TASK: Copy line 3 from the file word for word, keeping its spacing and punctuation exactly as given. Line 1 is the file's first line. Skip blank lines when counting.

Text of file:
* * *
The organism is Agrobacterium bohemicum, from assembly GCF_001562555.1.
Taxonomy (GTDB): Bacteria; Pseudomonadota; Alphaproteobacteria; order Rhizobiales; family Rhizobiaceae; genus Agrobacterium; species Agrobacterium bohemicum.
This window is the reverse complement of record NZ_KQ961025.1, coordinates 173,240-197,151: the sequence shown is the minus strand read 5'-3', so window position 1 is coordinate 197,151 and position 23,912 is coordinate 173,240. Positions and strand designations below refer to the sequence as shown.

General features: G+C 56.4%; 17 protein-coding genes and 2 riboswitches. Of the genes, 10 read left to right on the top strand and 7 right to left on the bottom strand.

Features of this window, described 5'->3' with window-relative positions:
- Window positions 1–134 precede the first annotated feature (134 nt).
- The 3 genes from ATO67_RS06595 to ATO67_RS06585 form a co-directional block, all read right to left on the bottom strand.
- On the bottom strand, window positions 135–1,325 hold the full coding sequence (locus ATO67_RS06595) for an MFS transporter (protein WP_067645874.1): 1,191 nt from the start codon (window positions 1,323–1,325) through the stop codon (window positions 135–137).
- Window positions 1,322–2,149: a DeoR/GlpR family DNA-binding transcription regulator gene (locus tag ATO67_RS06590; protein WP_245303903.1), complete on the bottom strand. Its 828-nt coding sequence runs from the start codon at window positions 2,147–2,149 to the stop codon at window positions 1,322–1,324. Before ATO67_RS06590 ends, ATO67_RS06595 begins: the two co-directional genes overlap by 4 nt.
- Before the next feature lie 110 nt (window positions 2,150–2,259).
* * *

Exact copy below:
This window is the reverse complement of record NZ_KQ961025.1, coordinates 173,240-197,151: the sequence shown is the minus strand read 5'-3', so window position 1 is coordinate 197,151 and position 23,912 is coordinate 173,240. Positions and strand designations below refer to the sequence as shown.